By Mark Jarman
Jason Blake invited me to read at the University of Ljubljana in Slovenia on November 7, and Vanja Polic of the University of Zagreb invited me to Zagreb, Croatia, where I read on November 9 and was interviewed at Booksa, a cafe. A very cheap flight to Venice in early November allowed me to visit Venice, Trieste, Ljubljana, Zagreb, Split, Trogir, Zadar, and Opatija (Nabokov stopped there), all beautiful places with very tasty food and a rich literary history. The Canadian Ambassador to Croatia, his Excellency Daniel Maksymiuk, came to my reading in Zagreb and afterward treated me to the best tuna steak I've ever tasted.
Poets Ezra Pound and Joseph Brodsky are buried in the Protestant Cemetery on the lovely island near Venice's main island. I wanted to visit the graves, but my pilgrimage was prevented by crowds from four or five UK cruise ship tourists who filled every vaporetto or water taxi. I'll visit another time when it's calmer and hope the poets understand. Many locals had banners on buildings and from windows protesting the massive cruise ships in Venice.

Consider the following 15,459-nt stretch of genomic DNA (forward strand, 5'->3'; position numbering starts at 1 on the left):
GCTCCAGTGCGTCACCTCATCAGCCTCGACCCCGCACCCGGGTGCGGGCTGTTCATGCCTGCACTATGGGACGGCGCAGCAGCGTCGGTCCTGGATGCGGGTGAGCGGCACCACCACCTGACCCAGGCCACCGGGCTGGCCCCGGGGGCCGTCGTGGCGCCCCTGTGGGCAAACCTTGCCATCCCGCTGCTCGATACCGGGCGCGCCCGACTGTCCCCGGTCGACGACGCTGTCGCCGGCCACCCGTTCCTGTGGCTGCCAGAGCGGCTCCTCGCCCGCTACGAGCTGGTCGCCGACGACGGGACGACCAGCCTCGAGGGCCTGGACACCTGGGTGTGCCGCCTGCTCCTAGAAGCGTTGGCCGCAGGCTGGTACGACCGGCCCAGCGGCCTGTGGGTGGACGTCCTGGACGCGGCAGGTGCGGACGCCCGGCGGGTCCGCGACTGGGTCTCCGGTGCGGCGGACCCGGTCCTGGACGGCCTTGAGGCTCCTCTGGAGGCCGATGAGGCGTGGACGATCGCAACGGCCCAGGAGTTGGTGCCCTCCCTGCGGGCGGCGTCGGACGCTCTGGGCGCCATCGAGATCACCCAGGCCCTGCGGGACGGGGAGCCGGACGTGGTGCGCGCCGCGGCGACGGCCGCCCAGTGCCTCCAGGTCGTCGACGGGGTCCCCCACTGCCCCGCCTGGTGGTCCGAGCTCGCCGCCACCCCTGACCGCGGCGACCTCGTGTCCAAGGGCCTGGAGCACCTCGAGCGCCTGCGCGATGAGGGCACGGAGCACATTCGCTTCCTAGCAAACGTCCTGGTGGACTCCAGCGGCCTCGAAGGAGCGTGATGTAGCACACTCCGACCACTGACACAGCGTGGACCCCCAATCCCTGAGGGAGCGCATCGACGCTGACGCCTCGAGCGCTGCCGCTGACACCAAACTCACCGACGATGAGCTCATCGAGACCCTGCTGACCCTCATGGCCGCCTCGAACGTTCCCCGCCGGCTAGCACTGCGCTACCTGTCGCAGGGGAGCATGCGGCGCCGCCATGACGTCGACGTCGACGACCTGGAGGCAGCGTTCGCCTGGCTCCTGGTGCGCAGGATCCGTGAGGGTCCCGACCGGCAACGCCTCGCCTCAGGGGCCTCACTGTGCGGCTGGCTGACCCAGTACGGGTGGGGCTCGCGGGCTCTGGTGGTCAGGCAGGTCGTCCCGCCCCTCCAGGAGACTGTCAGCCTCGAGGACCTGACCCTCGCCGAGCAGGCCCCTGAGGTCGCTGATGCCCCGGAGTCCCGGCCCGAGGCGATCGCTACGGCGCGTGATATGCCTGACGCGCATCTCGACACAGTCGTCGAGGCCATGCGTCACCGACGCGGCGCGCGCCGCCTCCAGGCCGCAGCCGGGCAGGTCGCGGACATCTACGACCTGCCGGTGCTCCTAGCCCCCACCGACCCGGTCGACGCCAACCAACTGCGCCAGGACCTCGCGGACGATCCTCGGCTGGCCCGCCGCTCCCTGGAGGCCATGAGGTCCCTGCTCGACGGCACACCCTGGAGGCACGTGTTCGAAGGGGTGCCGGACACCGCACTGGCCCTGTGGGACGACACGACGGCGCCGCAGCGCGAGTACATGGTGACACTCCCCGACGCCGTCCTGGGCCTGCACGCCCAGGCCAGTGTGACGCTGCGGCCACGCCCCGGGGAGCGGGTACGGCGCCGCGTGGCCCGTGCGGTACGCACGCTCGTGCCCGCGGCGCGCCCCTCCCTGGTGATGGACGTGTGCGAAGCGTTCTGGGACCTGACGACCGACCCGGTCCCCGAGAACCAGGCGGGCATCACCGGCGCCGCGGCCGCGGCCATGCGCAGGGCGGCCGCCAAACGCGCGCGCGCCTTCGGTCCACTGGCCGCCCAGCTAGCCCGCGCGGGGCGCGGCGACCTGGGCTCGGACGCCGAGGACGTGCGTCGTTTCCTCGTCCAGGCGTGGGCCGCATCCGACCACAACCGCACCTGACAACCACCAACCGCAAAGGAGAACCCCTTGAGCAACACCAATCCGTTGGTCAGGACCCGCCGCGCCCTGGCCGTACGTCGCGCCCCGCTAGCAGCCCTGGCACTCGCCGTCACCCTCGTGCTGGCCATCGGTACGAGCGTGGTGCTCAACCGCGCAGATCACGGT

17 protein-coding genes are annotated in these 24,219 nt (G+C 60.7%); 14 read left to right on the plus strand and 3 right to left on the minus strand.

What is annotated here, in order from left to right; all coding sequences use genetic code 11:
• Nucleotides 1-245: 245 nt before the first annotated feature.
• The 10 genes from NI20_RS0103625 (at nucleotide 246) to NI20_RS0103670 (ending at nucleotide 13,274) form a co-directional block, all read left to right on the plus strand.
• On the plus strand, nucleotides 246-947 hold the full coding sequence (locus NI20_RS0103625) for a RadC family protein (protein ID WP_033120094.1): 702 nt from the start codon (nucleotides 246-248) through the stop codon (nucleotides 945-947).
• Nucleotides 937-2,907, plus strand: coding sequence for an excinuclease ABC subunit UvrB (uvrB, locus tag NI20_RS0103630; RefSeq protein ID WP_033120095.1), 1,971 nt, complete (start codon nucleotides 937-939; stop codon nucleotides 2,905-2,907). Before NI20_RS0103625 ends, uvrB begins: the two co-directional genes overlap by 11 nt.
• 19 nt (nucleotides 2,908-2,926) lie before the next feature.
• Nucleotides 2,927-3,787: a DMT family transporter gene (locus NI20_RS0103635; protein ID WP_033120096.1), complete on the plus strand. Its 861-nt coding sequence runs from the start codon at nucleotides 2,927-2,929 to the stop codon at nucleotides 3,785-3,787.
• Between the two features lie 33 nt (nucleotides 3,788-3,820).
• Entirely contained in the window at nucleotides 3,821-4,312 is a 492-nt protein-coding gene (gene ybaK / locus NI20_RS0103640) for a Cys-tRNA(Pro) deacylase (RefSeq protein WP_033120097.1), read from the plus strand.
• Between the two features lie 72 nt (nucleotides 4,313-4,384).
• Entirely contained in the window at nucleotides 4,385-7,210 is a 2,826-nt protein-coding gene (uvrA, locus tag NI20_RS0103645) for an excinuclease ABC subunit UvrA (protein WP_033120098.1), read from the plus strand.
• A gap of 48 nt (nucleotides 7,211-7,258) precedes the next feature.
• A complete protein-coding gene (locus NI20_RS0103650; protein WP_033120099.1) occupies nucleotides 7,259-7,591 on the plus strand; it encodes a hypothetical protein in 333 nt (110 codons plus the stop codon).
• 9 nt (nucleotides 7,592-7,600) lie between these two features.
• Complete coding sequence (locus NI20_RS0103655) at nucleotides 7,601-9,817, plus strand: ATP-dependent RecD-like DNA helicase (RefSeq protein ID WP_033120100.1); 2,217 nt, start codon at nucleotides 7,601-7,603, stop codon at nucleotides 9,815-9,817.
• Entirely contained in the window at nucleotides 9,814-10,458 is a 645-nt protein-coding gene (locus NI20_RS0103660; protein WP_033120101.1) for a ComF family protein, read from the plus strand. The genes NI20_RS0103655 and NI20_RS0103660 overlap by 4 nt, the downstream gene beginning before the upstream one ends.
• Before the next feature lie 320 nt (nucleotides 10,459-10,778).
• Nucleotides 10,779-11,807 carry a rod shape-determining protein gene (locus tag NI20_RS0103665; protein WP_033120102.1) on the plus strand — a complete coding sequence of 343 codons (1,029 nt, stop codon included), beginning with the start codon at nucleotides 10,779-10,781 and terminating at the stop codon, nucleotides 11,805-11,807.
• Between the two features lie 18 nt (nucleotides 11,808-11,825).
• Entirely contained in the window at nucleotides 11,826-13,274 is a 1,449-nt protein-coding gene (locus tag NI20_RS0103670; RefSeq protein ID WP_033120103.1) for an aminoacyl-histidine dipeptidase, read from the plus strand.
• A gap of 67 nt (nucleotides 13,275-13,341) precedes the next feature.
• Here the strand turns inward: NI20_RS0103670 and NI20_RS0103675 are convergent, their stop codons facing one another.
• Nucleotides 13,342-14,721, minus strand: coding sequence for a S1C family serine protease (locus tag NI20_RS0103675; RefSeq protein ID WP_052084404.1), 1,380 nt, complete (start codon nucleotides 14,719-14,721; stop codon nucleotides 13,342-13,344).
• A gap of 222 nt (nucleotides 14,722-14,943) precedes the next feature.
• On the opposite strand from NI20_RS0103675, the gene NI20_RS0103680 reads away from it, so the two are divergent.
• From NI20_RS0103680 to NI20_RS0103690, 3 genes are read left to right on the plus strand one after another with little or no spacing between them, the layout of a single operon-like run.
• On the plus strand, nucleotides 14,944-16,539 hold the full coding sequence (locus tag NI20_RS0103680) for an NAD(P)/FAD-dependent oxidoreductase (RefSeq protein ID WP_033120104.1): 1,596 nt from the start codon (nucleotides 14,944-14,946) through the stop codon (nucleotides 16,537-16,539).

The bartender at a small and favourite birreria / bar in Cannaregio. He said he was not really an LA Kings fan, but liked the look.
Trieste, where James Joyce lived and wrote, taught English for Berlitz, and frequented cinemas and brothels.
Trieste's main piazza. James Joyce, and Italo Svevo, who wrote Zeno's Conscience, would have known this venerable café when the prosperous city was port for the Austro-Hungarian empire.
Fiction editor Clarissa Hurley with Trieste writer Italo Svevo, good buddy of James Joyce.
Ljubljana, Slovenia, a leafy college town where James Joyce once got off the train by mistake, thinking it Trieste.